Petitioner sought administrative review by the trial court of the Pension Board's decision under the Administrative Review Act (Ill. Rev. Stat. 1981, ch. 110, par. 264 et seq.). After considering the record of the proceedings before the Pension Board, the trial court affirmed the Pension Board's denial of petitioner's application for a disability pension. The trial court found that the Pension Board's finding that the three doctors did not certify petitioner's disability was not against the manifest weight of evidence. The trial court concluded that petitioner could do "all kinds of things that policemen can do that don't involve the difficult street . . . work and therefore the Pension Board's findings that the evidence heard . . . was insufficient to justify disability award is not against the manifest weight of the evidence."
On appeal, petitioner contends that because the doctors failed to certify petitioner's disability, or lack of disability, in their medical reports, there was insufficient evidence before the Pension Board on which to predicate any finding of disability or a lack thereof. Petitioner also asserts that certification by the doctors that petitioner was not disabled was mandatory under section 3 -- 115 of the Pension Code and that because the doctors' reports lacked certification of petitioner's disability, the cause should be remanded to the Pension Board for such certification by the doctors of their doctors' report. We agree.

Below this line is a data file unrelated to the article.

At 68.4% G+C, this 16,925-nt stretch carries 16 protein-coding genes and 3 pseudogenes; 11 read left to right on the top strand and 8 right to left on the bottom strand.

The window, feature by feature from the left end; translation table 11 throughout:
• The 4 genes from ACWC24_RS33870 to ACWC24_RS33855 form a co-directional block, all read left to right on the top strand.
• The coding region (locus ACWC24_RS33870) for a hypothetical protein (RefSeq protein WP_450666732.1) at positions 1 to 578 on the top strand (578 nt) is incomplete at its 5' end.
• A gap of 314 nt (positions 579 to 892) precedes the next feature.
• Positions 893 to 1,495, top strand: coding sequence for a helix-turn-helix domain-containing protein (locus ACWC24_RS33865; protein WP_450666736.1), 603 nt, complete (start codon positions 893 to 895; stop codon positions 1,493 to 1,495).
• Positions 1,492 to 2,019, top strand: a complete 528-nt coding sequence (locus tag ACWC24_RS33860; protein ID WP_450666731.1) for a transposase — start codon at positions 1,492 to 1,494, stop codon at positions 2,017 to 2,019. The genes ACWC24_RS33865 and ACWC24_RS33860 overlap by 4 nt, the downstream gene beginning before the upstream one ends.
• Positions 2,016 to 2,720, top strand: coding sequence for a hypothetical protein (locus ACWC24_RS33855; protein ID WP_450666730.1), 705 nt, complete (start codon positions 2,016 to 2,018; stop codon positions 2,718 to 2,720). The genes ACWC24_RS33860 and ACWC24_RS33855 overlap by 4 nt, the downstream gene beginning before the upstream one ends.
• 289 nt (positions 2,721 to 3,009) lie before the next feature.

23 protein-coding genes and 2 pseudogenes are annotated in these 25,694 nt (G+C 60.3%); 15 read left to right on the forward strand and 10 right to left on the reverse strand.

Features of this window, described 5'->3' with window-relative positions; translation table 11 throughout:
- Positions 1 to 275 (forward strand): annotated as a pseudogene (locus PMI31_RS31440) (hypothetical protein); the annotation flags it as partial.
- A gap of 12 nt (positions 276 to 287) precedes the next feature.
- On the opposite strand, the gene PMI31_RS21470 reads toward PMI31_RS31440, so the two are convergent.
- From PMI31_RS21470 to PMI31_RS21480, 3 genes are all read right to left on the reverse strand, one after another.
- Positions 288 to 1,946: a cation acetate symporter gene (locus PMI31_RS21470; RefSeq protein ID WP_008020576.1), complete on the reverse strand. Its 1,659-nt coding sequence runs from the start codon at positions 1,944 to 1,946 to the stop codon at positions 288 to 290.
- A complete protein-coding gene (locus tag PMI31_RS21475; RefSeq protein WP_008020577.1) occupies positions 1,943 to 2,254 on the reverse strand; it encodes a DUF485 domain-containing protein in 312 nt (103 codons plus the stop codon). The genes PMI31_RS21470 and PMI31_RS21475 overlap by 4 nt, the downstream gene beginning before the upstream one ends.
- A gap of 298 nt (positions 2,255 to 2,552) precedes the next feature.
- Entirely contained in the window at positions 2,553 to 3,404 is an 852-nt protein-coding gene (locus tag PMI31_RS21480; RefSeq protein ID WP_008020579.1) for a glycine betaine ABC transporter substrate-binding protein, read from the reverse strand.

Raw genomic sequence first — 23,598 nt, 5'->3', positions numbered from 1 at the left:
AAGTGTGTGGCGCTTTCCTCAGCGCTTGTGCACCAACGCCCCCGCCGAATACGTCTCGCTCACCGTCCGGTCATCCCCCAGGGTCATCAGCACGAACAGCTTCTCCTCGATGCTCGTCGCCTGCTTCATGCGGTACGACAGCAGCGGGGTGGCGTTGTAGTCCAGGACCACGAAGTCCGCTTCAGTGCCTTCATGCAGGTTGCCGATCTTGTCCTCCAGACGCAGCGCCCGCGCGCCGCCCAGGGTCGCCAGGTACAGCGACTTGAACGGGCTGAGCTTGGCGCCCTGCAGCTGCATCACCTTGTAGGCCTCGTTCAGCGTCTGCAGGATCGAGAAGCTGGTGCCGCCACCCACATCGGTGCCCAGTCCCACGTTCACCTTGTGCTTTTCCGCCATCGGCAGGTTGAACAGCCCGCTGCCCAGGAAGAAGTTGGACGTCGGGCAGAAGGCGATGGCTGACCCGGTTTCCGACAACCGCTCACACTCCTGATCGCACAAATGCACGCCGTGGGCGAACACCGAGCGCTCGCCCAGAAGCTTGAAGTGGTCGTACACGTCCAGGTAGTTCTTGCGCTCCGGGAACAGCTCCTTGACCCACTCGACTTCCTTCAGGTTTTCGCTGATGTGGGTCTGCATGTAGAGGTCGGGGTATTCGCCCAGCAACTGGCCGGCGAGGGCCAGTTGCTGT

A former prerequisite for obtaining a policeman's disability pension was embodied in section 3-115 of the Illinois Pension Code (Ill. Rev. Stat. 1979, ch. 108 1/2, par. 3-115) which stated:
"A disability pension shall not be paid unless there shall be filed with the Board, certificates of the policeman's disability, subscribed and sworn to by . . . 3 practicing physicians in the municipality. The board may require other evidence of disability." (Emphasis added.)
In Hodges v. Board of Trustees (1979), 73 Ill. App. 3d 978, 392 N.E.2d 417, plaintiff petitioned the trial court for review of an administrative decision of the defendant, board of trustees of Granite City police pension fund, which denied his application for a policeman's disability pension. The trial court found that plaintiff's disability arose out of his employment, reversed the board of trustees' decision and awarded plaintiff a service-connected disability pension, 65% of his monthly salary. The board of trustees appealed and on appeal argued that the trial court's order reversing its decision and awarding plaintiff a disability pension was error in view of the conflicting medical evidence of plaintiff's disability and, also, because plaintiff refused to undergo another physical examination requested by the board of trustees. This court vacated the board of trustees' decision and the trial court's order and remanded the case to the board of trustees to take additional evidence.
Under Hodges, either plaintiff or the board of trustees could have produced certificates of plaintiff's disability of "3 practicing physicians" for the pension board to determine the existence of a disability. Once the three certificates were submitted, the pension board was empowered to admit and weigh additional ...